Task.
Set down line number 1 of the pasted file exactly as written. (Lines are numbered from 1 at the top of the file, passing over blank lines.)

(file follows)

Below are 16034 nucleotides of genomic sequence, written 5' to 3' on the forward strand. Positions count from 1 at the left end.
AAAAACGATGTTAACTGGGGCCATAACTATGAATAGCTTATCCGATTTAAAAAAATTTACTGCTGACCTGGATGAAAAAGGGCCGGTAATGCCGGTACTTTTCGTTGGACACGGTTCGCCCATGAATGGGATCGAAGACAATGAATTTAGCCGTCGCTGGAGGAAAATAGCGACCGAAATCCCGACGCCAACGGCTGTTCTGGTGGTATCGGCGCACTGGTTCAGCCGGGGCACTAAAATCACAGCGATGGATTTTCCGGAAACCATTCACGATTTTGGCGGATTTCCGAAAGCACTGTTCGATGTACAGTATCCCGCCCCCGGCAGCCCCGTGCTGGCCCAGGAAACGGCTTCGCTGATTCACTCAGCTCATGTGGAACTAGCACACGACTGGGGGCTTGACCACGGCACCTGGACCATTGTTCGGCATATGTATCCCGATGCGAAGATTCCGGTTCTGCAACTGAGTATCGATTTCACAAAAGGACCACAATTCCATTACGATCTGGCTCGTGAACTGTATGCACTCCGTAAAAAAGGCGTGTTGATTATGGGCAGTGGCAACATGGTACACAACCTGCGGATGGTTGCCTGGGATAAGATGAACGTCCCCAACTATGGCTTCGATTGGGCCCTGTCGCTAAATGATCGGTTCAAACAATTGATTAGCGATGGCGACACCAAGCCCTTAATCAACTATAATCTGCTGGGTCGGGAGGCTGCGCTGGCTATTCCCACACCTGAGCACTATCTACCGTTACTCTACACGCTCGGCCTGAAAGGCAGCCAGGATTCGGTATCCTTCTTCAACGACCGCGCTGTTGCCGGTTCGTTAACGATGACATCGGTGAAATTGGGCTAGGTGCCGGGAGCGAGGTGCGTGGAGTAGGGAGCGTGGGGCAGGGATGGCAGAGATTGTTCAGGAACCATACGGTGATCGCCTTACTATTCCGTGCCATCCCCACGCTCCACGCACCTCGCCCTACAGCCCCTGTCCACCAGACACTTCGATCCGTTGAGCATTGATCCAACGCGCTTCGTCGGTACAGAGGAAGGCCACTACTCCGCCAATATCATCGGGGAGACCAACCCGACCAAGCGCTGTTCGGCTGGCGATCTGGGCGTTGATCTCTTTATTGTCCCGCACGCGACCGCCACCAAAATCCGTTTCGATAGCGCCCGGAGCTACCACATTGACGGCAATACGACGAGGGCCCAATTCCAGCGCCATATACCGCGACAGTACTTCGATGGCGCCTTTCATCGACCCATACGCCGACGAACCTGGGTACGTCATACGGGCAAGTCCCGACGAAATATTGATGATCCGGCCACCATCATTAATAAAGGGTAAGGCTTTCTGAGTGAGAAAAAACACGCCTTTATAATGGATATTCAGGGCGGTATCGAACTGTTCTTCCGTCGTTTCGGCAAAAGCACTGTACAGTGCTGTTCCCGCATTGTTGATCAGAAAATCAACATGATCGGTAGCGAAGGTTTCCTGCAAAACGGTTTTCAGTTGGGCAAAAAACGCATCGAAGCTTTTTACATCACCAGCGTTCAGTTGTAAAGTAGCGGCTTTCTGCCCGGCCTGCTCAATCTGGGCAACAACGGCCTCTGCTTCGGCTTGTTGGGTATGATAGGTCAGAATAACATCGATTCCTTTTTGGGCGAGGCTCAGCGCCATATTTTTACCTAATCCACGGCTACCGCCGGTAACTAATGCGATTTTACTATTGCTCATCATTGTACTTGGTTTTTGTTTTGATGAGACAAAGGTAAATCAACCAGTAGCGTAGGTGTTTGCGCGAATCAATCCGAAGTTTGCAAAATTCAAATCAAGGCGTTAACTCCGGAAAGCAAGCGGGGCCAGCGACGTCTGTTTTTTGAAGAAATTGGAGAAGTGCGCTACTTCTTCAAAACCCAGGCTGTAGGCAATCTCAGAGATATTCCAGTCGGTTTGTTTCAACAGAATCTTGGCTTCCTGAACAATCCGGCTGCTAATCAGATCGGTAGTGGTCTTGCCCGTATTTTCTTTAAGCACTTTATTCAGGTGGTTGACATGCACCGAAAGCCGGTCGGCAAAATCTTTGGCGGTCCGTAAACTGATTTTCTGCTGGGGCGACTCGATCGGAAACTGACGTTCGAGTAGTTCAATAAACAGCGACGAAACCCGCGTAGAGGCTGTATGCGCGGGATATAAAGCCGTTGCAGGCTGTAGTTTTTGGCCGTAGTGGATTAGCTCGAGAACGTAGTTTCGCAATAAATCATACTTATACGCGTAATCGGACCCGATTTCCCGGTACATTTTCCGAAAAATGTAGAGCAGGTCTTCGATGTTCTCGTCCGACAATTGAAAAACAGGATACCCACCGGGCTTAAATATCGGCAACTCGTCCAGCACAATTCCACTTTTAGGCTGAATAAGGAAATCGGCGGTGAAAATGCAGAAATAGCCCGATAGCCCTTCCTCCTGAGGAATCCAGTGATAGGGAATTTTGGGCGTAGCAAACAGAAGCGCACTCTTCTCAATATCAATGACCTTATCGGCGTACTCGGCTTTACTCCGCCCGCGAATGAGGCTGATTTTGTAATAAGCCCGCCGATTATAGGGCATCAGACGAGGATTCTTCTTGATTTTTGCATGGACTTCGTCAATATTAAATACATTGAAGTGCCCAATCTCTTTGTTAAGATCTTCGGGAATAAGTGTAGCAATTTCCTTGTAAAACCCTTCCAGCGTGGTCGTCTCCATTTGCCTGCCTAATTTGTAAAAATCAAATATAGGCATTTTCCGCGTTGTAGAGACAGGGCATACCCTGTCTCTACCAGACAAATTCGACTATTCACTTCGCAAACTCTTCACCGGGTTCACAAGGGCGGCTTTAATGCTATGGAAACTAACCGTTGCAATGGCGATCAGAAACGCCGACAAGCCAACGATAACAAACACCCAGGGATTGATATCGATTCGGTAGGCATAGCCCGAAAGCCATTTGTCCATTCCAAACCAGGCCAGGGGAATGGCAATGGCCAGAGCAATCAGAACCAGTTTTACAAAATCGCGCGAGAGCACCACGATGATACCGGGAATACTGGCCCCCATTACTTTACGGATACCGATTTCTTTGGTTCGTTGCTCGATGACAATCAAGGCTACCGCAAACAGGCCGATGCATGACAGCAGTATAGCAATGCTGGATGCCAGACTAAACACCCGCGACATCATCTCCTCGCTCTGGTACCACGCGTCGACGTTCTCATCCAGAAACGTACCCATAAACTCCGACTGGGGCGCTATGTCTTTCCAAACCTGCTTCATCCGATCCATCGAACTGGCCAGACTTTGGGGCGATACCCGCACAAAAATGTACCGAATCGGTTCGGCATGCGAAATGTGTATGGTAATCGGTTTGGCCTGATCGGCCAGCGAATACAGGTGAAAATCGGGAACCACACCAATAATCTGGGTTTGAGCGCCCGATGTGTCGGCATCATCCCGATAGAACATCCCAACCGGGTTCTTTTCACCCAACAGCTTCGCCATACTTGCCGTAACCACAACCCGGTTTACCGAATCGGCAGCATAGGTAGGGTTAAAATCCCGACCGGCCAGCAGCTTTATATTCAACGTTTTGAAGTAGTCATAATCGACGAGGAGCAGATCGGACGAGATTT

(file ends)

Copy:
Below are 16034 nucleotides of genomic sequence, written 5' to 3' on the forward strand. Positions count from 1 at the left end.